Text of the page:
Additionally, many funding applications required applicants to meet certain criteria, such as income level or employment status. Despite the hurdles, many needy families in the Atlanta region have applied to receive assistance. Since March 2021, Fulton County alone has had over 30,000 applicants.
Their average household income? Just $18,600. That’s a monthly income of $1,546 – nearly $200 less than the average one-bedroom apartment in the City of Atlanta.
“The difficulty in finding affordable housing is particularly acute among renter households earning less than $50,000 a year in the 11-county metro region,” says Erik Woodworth, research and application development coordinator at the Atlanta Regional Commission. “Policies and strategies to improve housing affordability in the region will need to be targeted to be effective.”
4. Eviction filings are largely steady
Eviction filings in metro Atlanta’s five largest counties have held steady over the last several months, averaging between 1,500 and 4,000 filings each month. That’s a big improvement compared to 2019, before the pandemic, when monthly eviction filings were consistently around 12,000 each month.
Experts say factors like the eviction moratorium and consistent additional infusion of funding into states and communities for rental support has kept filings in check. However, staying vigilant about the status of evictions is critical. Court filings data shows that after the CDC eviction moratorium expired last August, evictions began to tick up slightly.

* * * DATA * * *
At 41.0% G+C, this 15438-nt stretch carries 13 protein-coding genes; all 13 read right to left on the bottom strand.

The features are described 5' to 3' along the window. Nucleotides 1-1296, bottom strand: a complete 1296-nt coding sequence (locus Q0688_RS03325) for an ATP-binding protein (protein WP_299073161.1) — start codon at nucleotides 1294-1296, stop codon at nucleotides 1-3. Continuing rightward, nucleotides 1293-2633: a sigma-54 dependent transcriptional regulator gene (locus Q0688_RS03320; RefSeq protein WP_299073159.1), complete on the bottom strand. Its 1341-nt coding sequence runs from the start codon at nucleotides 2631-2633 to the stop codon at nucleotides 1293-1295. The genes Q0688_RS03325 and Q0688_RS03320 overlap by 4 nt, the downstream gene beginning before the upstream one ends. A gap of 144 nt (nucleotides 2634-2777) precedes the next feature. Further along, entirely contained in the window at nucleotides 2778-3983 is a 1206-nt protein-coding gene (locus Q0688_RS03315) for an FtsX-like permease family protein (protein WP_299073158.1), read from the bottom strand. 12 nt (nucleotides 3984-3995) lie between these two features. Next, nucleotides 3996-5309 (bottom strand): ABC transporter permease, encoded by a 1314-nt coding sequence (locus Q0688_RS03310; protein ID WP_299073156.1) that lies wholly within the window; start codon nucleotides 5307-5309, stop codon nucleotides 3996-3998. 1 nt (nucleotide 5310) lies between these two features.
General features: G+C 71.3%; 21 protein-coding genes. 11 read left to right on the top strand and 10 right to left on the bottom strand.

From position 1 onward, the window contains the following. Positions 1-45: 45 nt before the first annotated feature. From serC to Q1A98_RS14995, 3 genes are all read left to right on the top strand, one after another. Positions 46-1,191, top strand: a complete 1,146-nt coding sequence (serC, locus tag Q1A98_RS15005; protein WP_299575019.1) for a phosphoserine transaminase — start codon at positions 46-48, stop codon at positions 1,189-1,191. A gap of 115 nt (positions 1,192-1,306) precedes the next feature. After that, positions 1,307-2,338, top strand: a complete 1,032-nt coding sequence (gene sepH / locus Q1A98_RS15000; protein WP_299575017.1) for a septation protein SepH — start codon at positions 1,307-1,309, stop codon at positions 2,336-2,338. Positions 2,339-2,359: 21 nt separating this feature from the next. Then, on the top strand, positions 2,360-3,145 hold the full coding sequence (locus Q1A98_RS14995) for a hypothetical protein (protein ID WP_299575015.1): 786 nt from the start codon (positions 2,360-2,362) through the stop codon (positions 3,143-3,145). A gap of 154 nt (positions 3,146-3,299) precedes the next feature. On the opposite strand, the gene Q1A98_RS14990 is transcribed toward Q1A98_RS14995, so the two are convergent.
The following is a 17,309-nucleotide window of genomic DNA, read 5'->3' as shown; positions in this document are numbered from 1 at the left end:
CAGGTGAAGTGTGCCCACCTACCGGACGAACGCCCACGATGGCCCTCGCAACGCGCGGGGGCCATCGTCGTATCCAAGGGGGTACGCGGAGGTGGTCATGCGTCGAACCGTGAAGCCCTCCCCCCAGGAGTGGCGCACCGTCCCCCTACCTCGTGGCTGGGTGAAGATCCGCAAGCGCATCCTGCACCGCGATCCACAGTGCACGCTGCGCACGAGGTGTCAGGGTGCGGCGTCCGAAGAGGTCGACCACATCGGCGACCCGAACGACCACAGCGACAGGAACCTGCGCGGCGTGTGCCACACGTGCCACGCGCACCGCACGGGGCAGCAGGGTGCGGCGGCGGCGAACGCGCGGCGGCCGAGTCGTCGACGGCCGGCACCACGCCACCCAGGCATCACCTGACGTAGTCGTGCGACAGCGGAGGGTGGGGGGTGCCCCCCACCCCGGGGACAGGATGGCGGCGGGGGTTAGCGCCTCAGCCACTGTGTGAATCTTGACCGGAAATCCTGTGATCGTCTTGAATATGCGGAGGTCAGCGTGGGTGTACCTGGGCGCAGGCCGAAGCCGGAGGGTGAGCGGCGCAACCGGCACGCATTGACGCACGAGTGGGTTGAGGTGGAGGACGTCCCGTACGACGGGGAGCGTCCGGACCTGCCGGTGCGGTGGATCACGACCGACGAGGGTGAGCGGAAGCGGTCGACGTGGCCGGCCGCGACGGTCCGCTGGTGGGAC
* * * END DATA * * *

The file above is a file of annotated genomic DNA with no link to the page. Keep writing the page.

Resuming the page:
However, even with eviction moratoriums in place, countless families experienced eviction. In addition to talking about his own experience, Canavan mentioned that at the height of the early pandemic – between August 2020 and December 2021 – he witnessed at least eight evictions in his building alone.
5. “Self-help” evictions go unreported
While legal eviction filings have remained steady, this may under-report what’s really going on. That’s because the number of so-called off-record or self-help evictions is difficult to quantify.
These evictions are not processed through courts but rather occur when landlords make the property inaccessible or inhospitable to the tenant. Tactics include changing locks on doors and stopping utility services. These are illegal in Georgia when carried out without a court filing and proper notification to the tenant. And because self-help evictions are not done through the court, it is impossible to know how many take place.
Part of the issue here is that tenants’ rights are not widely understood by most residents. Pressure or outright threats from landlords about turning off key utilities like gas or water can scare or manipulate tenants into leaving the property, which can forfeit their right to that housing.
Organizations such as the Housing Justice League, the Atlanta Friends Service Committee, and the Atlanta Volunteer Lawyers Foundation are working to empower tenants with knowledge and resources to help them prevent and protect against self-help evictions.
What’s Next ATL, produced by the Atlanta Regional Commission, is a community resource that explores how metro Atlanta is growing and changing, and how the region is addressing its most pressing challenges.